There is a current television show that close friends recently drew our attention to called The Carbonaro Effect. The main character of the show is a young illusionist named Michael Carbonaro who, with the aid of spy-cameras in everyday settings, is able to perform some rather incredible magic tricks. In one scene, he acts as a teller at a local bank, and is helping a woman to deposit a check and withdraw cash. Carbonaro takes the check, shows it to the woman, and then places his iphone over the barcode of the check. With a clever slight of hand, he places the hoped-for cash into the woman’s hands. The woman is utterly stunned and wonders how such a device could literally, right before her own eyes, transform a check into cash.
The reason I mention this story is because of the philosophy behind Carbonaro’s magic, particularly his inclusion of technology in the majority of his tricks. He says that people are surrounded and inundated by technology in such a way that it aids him in his trickery. More than this is his claim that people have little clue what technology is or how it works, “but they know that it works.” This is a remarkable insight. The fact that technology works, in a way that is akin to modern medicine, is a presupposition that is accepted with little examination. In other words, since we are frequently convinced of technology’s power, that it “works,” this tends to make us neglect more fundamental questions. In particular, I am thinking of the question, “what is it?” The “what is it” question of contemporary technology in general, or related to some device more specifically, is not utilitarian and solely concerned with use. Rather, the question is more philosophical and, in this light, intrinsically tied to culture and the way human beings understand themselves and our place in this world.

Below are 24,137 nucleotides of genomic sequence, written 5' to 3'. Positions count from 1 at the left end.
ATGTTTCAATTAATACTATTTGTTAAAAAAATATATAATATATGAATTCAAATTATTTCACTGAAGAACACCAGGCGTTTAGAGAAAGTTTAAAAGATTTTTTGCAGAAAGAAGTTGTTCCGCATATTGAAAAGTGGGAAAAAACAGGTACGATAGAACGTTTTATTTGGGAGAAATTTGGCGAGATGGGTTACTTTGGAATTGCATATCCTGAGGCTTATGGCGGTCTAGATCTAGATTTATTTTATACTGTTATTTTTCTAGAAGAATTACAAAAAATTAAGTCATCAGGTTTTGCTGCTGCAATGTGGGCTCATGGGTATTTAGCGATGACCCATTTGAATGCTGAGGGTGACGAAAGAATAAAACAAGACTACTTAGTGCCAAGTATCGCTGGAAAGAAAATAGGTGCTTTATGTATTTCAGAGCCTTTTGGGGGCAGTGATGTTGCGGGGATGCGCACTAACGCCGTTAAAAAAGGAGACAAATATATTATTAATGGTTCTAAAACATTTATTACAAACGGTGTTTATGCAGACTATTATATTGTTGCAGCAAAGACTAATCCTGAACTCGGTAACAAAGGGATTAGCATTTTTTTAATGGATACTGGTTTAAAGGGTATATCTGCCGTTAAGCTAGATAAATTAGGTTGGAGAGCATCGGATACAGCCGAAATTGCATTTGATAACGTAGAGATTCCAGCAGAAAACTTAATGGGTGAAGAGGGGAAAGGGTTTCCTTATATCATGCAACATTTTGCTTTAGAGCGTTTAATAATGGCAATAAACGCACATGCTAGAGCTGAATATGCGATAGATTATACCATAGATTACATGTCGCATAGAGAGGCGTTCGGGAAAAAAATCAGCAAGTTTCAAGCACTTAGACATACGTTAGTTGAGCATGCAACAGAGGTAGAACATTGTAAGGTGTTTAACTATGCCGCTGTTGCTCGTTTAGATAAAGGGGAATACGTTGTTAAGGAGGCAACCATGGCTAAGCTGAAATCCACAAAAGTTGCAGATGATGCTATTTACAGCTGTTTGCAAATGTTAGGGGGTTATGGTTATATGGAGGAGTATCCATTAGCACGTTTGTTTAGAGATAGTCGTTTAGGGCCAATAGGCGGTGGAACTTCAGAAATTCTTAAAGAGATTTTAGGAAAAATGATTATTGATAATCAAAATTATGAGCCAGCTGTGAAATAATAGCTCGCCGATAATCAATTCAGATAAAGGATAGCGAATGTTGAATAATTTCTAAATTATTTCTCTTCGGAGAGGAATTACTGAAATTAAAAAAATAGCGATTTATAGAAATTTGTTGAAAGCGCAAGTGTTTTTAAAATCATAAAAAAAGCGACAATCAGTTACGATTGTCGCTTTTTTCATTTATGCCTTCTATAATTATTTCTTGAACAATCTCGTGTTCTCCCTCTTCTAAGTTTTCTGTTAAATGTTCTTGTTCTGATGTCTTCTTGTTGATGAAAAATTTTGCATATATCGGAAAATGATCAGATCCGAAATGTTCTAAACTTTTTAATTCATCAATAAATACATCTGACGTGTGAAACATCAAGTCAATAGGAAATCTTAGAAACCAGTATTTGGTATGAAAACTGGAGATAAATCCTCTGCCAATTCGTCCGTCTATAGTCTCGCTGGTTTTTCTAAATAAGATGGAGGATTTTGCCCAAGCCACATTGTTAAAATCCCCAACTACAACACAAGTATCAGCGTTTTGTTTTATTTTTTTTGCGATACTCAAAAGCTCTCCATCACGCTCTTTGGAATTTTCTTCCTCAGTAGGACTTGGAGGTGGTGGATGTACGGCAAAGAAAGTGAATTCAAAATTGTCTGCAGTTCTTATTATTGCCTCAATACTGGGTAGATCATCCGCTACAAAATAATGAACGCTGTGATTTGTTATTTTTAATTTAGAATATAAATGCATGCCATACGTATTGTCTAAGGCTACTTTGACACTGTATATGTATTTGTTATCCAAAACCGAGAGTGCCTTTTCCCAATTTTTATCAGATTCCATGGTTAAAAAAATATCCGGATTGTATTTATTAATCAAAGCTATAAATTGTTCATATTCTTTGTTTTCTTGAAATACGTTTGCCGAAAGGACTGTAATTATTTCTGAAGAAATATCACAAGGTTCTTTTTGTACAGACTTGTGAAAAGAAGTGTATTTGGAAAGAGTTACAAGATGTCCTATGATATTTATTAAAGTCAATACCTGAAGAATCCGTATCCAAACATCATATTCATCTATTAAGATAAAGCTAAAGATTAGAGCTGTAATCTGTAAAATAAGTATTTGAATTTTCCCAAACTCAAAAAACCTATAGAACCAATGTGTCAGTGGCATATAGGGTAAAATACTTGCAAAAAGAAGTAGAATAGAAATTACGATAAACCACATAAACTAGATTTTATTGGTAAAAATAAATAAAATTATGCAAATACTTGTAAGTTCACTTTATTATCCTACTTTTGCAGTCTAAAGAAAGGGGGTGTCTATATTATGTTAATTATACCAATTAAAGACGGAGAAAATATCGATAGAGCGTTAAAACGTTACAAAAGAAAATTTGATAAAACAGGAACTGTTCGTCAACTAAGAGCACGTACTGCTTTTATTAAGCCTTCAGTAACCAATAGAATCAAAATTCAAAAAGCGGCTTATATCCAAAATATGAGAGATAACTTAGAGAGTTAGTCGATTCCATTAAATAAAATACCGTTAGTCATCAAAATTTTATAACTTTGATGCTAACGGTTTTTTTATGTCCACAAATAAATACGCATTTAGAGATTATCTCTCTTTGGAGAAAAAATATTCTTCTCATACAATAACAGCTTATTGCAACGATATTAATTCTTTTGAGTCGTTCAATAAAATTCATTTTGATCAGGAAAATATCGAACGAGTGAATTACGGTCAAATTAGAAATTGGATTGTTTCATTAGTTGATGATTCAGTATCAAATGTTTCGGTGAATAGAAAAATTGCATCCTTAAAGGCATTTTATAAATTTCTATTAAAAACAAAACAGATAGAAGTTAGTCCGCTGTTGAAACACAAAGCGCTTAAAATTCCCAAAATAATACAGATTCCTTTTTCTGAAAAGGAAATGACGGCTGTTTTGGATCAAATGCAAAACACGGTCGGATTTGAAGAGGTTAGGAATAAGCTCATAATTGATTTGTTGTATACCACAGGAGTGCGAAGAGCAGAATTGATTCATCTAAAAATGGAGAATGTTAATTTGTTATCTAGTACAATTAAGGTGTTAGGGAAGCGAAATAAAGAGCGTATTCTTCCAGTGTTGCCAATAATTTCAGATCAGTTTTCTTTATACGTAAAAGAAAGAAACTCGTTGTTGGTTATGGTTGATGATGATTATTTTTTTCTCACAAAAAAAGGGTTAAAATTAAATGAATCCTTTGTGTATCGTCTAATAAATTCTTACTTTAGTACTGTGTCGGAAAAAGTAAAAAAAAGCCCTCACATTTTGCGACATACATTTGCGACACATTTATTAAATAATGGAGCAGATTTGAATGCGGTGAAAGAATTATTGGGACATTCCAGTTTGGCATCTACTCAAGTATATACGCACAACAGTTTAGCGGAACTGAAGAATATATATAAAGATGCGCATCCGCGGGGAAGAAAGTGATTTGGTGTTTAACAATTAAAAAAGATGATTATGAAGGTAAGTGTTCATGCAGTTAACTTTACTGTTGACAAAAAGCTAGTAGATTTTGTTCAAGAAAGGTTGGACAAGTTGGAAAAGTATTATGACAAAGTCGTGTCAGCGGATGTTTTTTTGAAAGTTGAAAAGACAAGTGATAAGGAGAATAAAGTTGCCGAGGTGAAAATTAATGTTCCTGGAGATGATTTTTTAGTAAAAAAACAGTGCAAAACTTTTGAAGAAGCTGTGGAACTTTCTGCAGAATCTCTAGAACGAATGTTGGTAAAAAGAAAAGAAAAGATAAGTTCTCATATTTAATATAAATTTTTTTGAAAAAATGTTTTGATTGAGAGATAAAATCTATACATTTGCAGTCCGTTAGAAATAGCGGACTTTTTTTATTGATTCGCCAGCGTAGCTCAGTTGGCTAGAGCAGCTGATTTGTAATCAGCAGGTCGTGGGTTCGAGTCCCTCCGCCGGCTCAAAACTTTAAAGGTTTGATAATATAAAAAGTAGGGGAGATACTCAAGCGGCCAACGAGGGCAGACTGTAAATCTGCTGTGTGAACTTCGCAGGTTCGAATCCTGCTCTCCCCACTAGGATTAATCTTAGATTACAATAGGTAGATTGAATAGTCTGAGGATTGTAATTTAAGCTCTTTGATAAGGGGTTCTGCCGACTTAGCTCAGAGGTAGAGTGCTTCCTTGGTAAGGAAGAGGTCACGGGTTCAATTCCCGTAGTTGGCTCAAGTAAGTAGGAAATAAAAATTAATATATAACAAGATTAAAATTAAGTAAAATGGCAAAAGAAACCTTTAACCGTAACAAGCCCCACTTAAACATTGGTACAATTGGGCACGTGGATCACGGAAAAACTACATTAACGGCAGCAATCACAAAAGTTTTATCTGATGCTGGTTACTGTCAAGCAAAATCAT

In his classic work, The Disappearance of Childhood, Neil Postman articulated three effects that must always be acknowledged when considering technology, especially communicative technology. For Postman, communication technology fundamentally “alters the structure of our interests, the character of symbols, and the very nature of community.” What is key for Postman, and which traverses all three listed effects, is that the creation of a technological device is an idea in a two-fold way. Not only is it an idea of the particular inventor, but also contains ideas unforeseen by the inventor himself. This is what Postman calls the Frankenstein Syndrome:
Orthodox. Faithful. Free.
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One creates a machine for a particular limited purpose. But once the machine is built, we discover—sometimes to our horror, usually to our discomfort, always to our surprise—that it has ideas of its own; that it is quite capable of not only changing our habits but, as Innis tried to show, of changing our habits of mind.